Because that is a long time to wait, and because the trees are so little now that there is still plenty of sun between them on all that good soil the oak tree left behind, I gathered up some leftover seeds from my fall gardening and cultivated a little patch for radishes, winter salad greens, Swiss chard, and cilantro. The seeds came right up the following week, and maybe in early spring they will have wintered over and started to mature, and I will be able to invite my neighbors to pick a few greens and radishes for a salad.

Waiting for the apple trees, those few months don’t seem nearly so long.

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Filed under Community and Citizenship, Gardening

Slide Down My Rain Barrel

Tomorrow, October 22, is the Southern Urban Homestead’s first blogiversary. Thank you, gentle readers, for a fun and inspiring year!


After months of relentless rain and even some snow, last spring dried up, and once again we have endured a long bout of drought. These periods seem to be coming more frequently in the past few years, along with increasing public awareness for the need to conserve water (and, rightfully, bans and crackdowns on outdoor watering). Even though it’s mostly still permissible to water a food garden from a faucet, rainwater recapture just makes more sense, environmentally and economically. So a few years ago I started accumulating rain barrels.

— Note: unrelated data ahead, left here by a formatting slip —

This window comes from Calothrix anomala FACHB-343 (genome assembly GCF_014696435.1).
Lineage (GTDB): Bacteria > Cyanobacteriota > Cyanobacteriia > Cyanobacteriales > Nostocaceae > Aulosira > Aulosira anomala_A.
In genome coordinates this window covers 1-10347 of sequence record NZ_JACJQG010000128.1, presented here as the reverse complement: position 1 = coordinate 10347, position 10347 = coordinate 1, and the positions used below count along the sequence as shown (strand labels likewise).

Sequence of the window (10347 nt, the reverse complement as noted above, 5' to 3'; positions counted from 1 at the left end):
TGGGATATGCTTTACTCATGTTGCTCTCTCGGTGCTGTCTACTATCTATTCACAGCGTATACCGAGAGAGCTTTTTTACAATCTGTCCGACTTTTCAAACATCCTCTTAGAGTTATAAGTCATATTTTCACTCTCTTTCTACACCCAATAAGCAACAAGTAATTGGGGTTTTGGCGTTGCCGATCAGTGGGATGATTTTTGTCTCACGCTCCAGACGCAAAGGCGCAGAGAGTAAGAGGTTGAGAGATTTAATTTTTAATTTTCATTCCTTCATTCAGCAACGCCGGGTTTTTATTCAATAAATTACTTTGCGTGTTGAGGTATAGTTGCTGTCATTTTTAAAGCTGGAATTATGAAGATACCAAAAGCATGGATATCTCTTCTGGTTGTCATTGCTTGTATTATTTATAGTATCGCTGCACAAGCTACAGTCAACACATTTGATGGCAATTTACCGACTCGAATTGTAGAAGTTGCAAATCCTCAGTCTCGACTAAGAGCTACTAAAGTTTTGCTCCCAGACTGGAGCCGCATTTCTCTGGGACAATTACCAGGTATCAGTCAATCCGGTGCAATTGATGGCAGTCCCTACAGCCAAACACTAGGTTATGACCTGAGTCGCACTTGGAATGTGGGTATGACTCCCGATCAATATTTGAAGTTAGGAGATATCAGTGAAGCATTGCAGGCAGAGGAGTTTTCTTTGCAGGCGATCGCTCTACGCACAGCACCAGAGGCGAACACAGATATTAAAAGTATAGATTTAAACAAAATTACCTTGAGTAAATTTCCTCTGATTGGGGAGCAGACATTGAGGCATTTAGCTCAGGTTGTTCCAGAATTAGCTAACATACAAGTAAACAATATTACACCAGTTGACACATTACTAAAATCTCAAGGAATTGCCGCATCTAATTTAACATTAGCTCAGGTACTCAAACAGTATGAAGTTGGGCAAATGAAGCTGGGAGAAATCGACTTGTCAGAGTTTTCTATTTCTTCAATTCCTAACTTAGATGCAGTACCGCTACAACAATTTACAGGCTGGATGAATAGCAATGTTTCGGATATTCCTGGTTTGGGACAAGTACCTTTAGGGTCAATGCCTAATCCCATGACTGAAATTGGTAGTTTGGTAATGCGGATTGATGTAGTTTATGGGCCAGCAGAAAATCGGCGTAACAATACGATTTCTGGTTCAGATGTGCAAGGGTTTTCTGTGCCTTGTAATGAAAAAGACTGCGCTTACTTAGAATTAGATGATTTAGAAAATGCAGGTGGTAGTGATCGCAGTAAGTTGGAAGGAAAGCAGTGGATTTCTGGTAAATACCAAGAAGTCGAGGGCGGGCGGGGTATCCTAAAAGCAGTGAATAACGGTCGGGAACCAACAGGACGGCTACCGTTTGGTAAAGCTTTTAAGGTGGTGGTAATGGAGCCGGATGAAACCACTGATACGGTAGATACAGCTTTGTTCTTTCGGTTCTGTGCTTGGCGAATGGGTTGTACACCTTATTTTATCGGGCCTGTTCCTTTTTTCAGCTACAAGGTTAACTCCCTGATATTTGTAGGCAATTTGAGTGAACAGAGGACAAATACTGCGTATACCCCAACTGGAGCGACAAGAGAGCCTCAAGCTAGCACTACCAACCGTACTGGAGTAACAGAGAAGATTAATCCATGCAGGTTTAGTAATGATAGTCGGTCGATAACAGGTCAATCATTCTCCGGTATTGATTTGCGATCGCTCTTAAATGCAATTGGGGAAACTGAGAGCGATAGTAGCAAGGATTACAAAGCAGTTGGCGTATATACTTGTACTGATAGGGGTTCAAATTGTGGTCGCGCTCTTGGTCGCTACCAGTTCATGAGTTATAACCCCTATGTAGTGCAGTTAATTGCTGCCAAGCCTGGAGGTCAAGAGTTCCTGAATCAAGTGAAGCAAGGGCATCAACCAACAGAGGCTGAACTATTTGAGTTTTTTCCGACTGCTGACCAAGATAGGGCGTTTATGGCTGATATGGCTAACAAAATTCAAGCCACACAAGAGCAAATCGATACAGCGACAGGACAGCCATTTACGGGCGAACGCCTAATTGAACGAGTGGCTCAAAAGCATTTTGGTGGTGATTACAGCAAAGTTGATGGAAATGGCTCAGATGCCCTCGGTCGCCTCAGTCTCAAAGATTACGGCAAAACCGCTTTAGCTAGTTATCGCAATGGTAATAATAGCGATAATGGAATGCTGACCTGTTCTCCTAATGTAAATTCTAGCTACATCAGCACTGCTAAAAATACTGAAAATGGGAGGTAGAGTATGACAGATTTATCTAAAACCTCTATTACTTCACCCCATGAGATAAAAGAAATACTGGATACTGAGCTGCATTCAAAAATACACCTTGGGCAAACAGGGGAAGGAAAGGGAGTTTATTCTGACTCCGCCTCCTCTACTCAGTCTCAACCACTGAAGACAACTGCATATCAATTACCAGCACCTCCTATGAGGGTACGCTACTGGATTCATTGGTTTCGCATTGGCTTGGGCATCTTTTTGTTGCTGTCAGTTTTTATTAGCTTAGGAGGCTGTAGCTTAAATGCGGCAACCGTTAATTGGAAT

My first one — purchased during one of those desperate dry periods maybe six years back — had had a previous life as a shipping container for olives, and it arrived actually smelling like olive oil (yum). I set it up to catch flow from my garden shed downspout and waited. When it finally did rain, the 55-gallon barrel filled up quickly, so I bought another one and set it up to catch the overflow from the first one. And then a friend gave me a third one, which I added to the chain. And then last year, another friend gave me a fourth one (that last one is my favorite — it was actually painted by a local artist and auctioned off as a fundraiser for a community nonprofit, which is how I ended up with it.)

They got it going on in Sri Lanka

A rain barrel is a nifty thing. You fill them up by draining water off of a roof when it rains. A screen covers the barrel top to keep debris and leaves from getting inside and hatched mosquito larvae from getting out. Then you draw the water from a tap toward the base. I recently visited the water exhibit at Fernbank Museum and took this photo of a rainwater jar from Sri Lanka. It holds several thousand liters. A girl can dream, right?